Mortalis (The DemonWars Saga)
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The long struggle is over at last. The demon dactyl is no more, its dark sorceries shattered by the gemstone magic wielded by the woman known as Pony. But victory did not come easily. Many lives were lost, including Pony’s lover, the elf-trained ranger Elbryan Wynden.
Despite the dactyl’s demise, the kingdom still seethes in the same cauldron of plots and machinations. But when a deadly sickness suddenly appears among the people of Corona, Pony must undertake a pilgrimage that will test her powers–and her faith–as never before. Watching her every step of the way is the man she hates above all else: Marcalo De’Unnero, the villain responsible for Elbryan’s death . . . who would desire nothing more than to lead Pony down that same treacherous path to destruction.
about? Or another of the Touel’alfar, then? To be sure, I know that arrow!” “What’re ye talkin’ about, girl?” Belster O’Comely asked, coming around the wagon. “My hand!” Seano howled. “Put it back, I say! Use your magic, I beg you!” “I cannot put your hand back on your arm,” Pony said sharply, turning on him with a snarl. “You must!” “There is no such magic!” Pony scolded, and it took all of her willpower to stop her from walking over and kicking the ugly brute in the face. Seano Bellick
unhitched him and walked him, trying to cool him down slowly and safely. And all the while, she wondered what she could do next. How could she save Colleen? Her soul stone seemed the only answer. Perhaps she could reach out and find some nearby help. Of course, if she was honest with any nearby farmers or woodsmen, they wouldn’t likely come anywhere near her or Colleen. Perhaps she could swap a horse with them, though she’d hate to part with wonderful Greystone. She came back to the wagon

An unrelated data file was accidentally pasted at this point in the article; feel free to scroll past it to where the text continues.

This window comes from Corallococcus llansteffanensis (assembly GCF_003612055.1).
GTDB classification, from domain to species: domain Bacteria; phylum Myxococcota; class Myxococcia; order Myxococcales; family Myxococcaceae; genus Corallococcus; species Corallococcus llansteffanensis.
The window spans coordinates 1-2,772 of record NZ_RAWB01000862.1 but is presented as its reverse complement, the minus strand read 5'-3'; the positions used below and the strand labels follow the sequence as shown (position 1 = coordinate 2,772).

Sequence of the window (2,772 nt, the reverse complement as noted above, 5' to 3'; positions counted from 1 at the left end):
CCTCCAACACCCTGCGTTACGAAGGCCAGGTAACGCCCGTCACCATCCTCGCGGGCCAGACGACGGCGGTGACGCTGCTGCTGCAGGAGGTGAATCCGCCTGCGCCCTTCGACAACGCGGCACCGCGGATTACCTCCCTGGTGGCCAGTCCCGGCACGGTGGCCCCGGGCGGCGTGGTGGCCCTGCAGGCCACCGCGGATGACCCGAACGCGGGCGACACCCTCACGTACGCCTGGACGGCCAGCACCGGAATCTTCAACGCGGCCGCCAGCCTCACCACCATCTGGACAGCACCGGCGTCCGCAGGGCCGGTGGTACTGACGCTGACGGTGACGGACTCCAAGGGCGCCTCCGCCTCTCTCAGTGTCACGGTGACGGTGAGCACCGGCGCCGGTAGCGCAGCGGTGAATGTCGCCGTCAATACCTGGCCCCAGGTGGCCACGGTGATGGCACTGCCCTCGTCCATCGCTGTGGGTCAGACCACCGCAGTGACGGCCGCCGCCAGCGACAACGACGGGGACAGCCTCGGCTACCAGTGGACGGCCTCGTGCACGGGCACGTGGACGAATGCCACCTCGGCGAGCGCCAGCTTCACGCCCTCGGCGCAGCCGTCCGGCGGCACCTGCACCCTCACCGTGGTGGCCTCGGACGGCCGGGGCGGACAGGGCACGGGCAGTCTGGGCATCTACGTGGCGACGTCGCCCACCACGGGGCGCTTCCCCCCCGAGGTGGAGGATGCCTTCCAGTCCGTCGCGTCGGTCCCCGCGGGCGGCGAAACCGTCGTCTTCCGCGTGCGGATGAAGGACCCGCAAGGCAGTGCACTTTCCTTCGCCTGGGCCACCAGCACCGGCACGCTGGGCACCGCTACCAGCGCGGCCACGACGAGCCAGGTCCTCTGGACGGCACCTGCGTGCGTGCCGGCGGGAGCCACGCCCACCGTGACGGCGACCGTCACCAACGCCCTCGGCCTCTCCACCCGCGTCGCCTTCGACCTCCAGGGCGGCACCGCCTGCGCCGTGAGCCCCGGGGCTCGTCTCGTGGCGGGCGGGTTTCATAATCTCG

Abbot Braumin. Roger knew what was coming even as the small panel slid away at the end of the narrow gatehouse corridor, and the grim face of a brother appeared beyond. “You may enter, but the woman cannot,” came the voice—a voice that Roger recognized. “She is my heart and my soul, Brother Castinagis,” Roger argued. “She is thick with plague,” came the reply, firm but somewhat tempered by compassion. “She cannot enter St. Precious. I am sorry, my friend.” “I want to speak with Abbot
Tetrafel’s archers turned their bows toward her, but not one had the heart and courage to fire. On the abbey walls, the brothers of St. Precious stared in awe, knowing, as each came to recognize the rider, that their salvation was upon them. Down went Jilseponie and Symphony, onto the square, the horse neighing and stomping the ground. “What idiocy is this?” Jilseponie demanded, and the battlefield had gone so quiet that she was heard in every corner. “Is not the rosy plague a great enough
Midalis, a man he had not seen in years. Constance believed with all her heart that he would come to love their child and would train the child, boy or girl, as he had not trained the others and could not train Midalis, to serve as heir to the throne of Honce-the-Bear. Constance recognized the unlikelihood that she would ever be queen, but she realized that she would be more than pleased with the title of queen mother. Still, she wished it could be different, wished that she could inspire an